Protecting Your Home From Radon
According to some studies, as many as 21,000 people a year die from lung cancer linked to radon gas. This substance is not something to take lightly. One in ten homes nationwide has elevated levels of the gas indoors. The Appalachian region is known to have significantly higher levels than this. The gas is a radioactive element that’s invisible, odorless, and tasteless. Fortunately, it’s easy to test for it, and there are effective ways to vent it out of the house.
Natural History of a Dangerous Element
Radon gas follows an interesting course that starts with traces of uranium in the soil. The uranium experiences a phenomenon called radioactive decay. This means it loses protons and electrons and transforms into this element. Once this heavier-than-air gas is generated, it’s driven up through the ground due to the continual settling process of soil. Because of its weight, this gas accumulates in home basements and at ground level. The gas undergoes its own decay after just four days, but the result is the extremely radioactive solid polonium. If the decay occurs while the gas is circulating through your lungs, the resulting polonium remains there and zaps surrounding lung tissue with cancer-inducing radiation. Just to add insult to injury, the polonium will decay after about four and a half months into lead.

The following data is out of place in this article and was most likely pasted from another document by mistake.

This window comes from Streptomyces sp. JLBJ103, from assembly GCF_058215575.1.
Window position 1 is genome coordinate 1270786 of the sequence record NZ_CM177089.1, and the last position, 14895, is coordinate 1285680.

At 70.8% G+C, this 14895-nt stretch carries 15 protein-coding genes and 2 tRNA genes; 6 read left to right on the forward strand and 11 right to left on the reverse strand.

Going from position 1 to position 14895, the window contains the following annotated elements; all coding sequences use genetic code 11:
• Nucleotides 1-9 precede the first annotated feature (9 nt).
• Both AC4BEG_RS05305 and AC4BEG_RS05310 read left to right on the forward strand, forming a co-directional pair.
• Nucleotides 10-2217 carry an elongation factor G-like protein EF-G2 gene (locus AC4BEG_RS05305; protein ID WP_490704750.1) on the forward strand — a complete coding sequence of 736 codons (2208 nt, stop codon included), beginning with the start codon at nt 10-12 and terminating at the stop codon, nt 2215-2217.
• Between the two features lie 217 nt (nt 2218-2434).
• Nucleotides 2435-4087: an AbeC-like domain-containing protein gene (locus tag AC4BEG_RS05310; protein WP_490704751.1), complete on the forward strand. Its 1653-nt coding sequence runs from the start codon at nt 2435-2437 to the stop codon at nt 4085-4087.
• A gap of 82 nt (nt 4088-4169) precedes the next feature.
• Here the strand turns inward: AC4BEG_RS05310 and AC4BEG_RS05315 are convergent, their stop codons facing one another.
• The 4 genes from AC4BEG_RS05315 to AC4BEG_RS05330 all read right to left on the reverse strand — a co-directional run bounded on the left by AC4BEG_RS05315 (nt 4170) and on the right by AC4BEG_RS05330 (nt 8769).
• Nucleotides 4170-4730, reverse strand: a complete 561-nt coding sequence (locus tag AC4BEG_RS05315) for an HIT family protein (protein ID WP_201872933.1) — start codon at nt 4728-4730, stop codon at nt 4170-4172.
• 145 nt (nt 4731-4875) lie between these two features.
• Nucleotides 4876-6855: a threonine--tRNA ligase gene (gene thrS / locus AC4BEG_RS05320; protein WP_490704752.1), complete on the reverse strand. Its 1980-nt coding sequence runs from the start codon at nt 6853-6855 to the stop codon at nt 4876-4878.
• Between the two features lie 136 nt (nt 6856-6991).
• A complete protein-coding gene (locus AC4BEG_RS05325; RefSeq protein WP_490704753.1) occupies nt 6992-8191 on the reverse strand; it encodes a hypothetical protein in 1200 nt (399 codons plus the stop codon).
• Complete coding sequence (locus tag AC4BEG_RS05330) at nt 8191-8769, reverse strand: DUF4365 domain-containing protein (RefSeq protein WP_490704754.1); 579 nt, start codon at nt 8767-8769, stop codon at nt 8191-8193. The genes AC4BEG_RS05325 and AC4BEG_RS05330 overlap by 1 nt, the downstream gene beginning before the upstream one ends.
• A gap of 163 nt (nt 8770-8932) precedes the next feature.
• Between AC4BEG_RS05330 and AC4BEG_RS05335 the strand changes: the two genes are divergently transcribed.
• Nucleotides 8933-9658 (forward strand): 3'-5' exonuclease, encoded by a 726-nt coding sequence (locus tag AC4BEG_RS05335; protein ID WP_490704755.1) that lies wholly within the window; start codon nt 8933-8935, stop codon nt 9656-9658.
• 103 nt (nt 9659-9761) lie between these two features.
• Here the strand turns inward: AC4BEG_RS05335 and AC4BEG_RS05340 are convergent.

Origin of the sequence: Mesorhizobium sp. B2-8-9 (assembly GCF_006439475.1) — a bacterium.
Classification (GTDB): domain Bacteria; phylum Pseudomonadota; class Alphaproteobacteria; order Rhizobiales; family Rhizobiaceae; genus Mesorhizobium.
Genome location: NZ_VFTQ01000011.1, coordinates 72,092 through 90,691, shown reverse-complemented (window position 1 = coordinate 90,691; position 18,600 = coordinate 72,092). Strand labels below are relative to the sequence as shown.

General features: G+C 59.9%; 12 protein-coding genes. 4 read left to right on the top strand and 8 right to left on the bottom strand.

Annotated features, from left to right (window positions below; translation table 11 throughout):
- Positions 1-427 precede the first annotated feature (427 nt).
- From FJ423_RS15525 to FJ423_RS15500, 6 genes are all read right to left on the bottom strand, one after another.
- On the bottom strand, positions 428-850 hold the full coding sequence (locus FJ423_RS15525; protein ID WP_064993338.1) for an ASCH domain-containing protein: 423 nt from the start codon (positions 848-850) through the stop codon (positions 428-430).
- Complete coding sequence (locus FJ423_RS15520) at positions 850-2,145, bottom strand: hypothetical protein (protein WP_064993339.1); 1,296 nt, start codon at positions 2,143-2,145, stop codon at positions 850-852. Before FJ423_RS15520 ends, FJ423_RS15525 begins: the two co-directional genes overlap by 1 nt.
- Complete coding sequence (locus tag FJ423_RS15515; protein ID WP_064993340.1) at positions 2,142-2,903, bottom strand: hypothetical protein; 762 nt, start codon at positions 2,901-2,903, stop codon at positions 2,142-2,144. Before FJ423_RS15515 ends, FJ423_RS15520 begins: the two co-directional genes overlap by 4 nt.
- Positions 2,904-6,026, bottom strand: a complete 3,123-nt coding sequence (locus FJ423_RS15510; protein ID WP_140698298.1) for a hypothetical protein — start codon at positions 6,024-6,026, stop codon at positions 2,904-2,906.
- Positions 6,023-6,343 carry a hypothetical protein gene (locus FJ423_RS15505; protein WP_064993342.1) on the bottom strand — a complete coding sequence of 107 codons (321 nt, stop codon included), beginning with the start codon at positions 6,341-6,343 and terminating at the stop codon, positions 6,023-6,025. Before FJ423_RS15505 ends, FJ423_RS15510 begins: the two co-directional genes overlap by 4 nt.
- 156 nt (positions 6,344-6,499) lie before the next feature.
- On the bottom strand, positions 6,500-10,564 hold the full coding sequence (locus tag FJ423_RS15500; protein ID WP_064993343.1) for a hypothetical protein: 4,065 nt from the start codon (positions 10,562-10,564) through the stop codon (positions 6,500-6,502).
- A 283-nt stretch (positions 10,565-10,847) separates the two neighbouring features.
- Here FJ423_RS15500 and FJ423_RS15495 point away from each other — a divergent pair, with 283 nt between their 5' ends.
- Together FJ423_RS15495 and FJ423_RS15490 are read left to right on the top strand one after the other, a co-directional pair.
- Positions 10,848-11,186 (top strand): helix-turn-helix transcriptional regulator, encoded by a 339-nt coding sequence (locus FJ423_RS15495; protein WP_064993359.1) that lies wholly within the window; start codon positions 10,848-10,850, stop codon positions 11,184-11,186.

Since this radioactive gas eludes the human senses, specialized tests are required. All methods of testing ultimately involve sending the collected samples to a testing laboratory, but gathering the evidence can be done in several ways. There are alpha particle track tests that the homeowner can use. These approaches demand several months of passive sample collecting, but they supply a better understanding of changing gas levels throughout the year. The most accurate methods are those used by professional radon testing and mitigation businesses. These companies can also perform regular follow-up tests to ensure any abatement systems are working properly.
There are several measures that can be taken to remove this harmful gas from a residence.
- House pressurization
- Venting fans
- Heat recovery ventilator
- Foundation suction system
The first three items on this list are mostly ineffective in reducing gas levels. Venting fans will work to a degree, but aren’t practical in winter. You can overcome this drawback with a heat recovery ventilator, but this method is not as thorough as foundation suction and uses more electricity to work since large volumes of air are involved. A foundation suction system, the preferred technique, basically works by drawing gas out through an existing port in the house’s foundation or installing perforated tubing below the foundation where the gas can gather. Once collected, the gas is funneled through piping with an attached fan that pulls the unwanted gas outdoors. If your house has a sump pump well, this provides a great natural extraction point. For some basement floors or slabs with good circulation beneath, a single venting hole drilled through the concrete is all that’s needed to vent the gas into the suction system. In the case of unpaved crawlspaces, a professional mitigation contractor will place a heavy, air-tight canvas over the ground to contain the seeping gas while piping and a low-powered fan provide an exit to the outside.
Whether you are preparing home to sell your home or simply want to give it an overall check up, contact a local home inspector that conducts radon testing for a comprehensive look at your home's health.